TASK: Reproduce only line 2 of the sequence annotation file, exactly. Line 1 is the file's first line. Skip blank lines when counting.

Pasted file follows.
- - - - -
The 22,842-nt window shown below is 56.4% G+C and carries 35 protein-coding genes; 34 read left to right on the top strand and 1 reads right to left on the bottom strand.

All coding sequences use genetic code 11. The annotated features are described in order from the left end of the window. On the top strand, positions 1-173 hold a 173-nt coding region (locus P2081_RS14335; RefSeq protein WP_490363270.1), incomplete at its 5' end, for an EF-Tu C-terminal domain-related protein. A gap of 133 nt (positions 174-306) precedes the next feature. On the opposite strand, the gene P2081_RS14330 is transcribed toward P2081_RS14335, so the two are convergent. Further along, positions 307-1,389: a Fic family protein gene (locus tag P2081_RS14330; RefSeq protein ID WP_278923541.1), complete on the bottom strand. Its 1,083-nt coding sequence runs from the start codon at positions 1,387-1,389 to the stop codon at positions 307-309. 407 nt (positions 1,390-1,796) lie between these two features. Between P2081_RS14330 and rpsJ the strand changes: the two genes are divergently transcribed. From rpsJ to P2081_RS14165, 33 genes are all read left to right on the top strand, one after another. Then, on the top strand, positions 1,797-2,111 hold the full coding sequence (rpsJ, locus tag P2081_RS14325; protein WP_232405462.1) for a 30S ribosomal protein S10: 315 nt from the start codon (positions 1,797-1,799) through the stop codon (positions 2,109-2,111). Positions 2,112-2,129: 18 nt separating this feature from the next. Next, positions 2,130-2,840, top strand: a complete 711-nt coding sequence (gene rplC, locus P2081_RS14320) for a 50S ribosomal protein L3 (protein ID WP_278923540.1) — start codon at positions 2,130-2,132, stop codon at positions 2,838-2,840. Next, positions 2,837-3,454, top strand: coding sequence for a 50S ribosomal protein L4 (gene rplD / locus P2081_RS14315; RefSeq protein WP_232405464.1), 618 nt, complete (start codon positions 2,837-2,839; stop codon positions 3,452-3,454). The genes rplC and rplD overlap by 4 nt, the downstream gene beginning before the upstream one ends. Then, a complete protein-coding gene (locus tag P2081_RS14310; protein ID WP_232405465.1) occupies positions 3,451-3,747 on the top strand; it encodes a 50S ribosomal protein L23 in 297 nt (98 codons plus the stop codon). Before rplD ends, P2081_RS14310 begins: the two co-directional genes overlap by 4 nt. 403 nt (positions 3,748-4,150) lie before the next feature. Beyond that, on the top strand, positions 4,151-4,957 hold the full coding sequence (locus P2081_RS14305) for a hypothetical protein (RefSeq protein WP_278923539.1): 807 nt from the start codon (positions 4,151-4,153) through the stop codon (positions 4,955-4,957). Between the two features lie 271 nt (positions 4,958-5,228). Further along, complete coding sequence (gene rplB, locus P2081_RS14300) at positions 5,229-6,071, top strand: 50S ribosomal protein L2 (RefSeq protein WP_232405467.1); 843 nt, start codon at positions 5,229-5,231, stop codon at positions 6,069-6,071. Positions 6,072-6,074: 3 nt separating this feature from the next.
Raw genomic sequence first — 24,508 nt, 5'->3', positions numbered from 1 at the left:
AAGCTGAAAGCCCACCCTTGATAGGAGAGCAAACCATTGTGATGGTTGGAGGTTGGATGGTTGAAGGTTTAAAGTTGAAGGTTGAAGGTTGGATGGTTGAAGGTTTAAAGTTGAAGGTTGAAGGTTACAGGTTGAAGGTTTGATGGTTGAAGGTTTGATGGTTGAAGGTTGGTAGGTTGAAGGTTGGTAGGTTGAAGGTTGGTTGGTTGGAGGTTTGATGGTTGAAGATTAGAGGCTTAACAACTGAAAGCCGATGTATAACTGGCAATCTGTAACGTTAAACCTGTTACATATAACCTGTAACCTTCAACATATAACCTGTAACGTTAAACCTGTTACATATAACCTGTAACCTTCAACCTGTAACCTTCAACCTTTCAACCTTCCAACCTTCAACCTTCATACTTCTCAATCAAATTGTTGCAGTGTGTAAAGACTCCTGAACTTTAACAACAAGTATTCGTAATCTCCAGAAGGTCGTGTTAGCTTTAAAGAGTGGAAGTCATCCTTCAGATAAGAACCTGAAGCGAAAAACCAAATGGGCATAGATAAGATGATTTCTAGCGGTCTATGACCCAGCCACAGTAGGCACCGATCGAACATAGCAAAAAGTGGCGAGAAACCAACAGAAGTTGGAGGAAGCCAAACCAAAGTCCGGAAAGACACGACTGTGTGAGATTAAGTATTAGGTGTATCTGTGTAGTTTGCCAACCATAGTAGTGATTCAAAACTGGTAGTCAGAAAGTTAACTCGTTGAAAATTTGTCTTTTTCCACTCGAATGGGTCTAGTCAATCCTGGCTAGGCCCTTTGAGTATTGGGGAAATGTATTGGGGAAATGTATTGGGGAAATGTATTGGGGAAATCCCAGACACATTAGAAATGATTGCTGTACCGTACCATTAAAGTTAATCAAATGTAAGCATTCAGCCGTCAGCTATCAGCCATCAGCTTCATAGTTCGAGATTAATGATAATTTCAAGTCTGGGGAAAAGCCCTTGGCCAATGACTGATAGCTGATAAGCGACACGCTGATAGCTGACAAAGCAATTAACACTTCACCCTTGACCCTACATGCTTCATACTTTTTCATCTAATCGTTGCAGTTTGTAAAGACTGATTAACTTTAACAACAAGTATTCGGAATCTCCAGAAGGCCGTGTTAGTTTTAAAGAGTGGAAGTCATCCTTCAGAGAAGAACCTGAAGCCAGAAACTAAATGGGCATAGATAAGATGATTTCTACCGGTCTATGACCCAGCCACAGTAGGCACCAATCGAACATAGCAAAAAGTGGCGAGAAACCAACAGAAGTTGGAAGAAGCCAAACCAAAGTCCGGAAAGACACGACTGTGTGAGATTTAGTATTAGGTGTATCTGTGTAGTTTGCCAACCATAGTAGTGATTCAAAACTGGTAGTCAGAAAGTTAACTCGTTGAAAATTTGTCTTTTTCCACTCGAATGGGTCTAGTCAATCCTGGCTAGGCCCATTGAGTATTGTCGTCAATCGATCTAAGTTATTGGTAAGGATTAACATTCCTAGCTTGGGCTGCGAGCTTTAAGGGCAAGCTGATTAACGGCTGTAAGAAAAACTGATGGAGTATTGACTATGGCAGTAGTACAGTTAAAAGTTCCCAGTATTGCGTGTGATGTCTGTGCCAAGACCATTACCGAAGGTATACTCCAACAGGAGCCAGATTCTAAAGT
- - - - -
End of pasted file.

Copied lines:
All coding sequences use genetic code 11. The annotated features are described in order from the left end of the window. On the top strand, positions 1-173 hold a 173-nt coding region (locus P2081_RS14335; RefSeq protein WP_490363270.1), incomplete at its 5' end, for an EF-Tu C-terminal domain-related protein. A gap of 133 nt (positions 174-306) precedes the next feature. On the opposite strand, the gene P2081_RS14330 is transcribed toward P2081_RS14335, so the two are convergent. Further along, positions 307-1,389: a Fic family protein gene (locus tag P2081_RS14330; RefSeq protein ID WP_278923541.1), complete on the bottom strand. Its 1,083-nt coding sequence runs from the start codon at positions 1,387-1,389 to the stop codon at positions 307-309. 407 nt (positions 1,390-1,796) lie between these two features. Between P2081_RS14330 and rpsJ the strand changes: the two genes are divergently transcribed. From rpsJ to P2081_RS14165, 33 genes are all read left to right on the top strand, one after another. Then, on the top strand, positions 1,797-2,111 hold the full coding sequence (rpsJ, locus tag P2081_RS14325; protein WP_232405462.1) for a 30S ribosomal protein S10: 315 nt from the start codon (positions 1,797-1,799) through the stop codon (positions 2,109-2,111). Positions 2,112-2,129: 18 nt separating this feature from the next. Next, positions 2,130-2,840, top strand: a complete 711-nt coding sequence (gene rplC, locus P2081_RS14320) for a 50S ribosomal protein L3 (protein ID WP_278923540.1) — start codon at positions 2,130-2,132, stop codon at positions 2,838-2,840. Next, positions 2,837-3,454, top strand: coding sequence for a 50S ribosomal protein L4 (gene rplD / locus P2081_RS14315; RefSeq protein WP_232405464.1), 618 nt, complete (start codon positions 2,837-2,839; stop codon positions 3,452-3,454). The genes rplC and rplD overlap by 4 nt, the downstream gene beginning before the upstream one ends. Then, a complete protein-coding gene (locus tag P2081_RS14310; protein ID WP_232405465.1) occupies positions 3,451-3,747 on the top strand; it encodes a 50S ribosomal protein L23 in 297 nt (98 codons plus the stop codon). Before rplD ends, P2081_RS14310 begins: the two co-directional genes overlap by 4 nt. 403 nt (positions 3,748-4,150) lie before the next feature. Beyond that, on the top strand, positions 4,151-4,957 hold the full coding sequence (locus P2081_RS14305) for a hypothetical protein (RefSeq protein WP_278923539.1): 807 nt from the start codon (positions 4,151-4,153) through the stop codon (positions 4,955-4,957). Between the two features lie 271 nt (positions 4,958-5,228). Further along, complete coding sequence (gene rplB, locus P2081_RS14300) at positions 5,229-6,071, top strand: 50S ribosomal protein L2 (RefSeq protein WP_232405467.1); 843 nt, start codon at positions 5,229-5,231, stop codon at positions 6,069-6,071. Positions 6,072-6,074: 3 nt separating this feature from the next.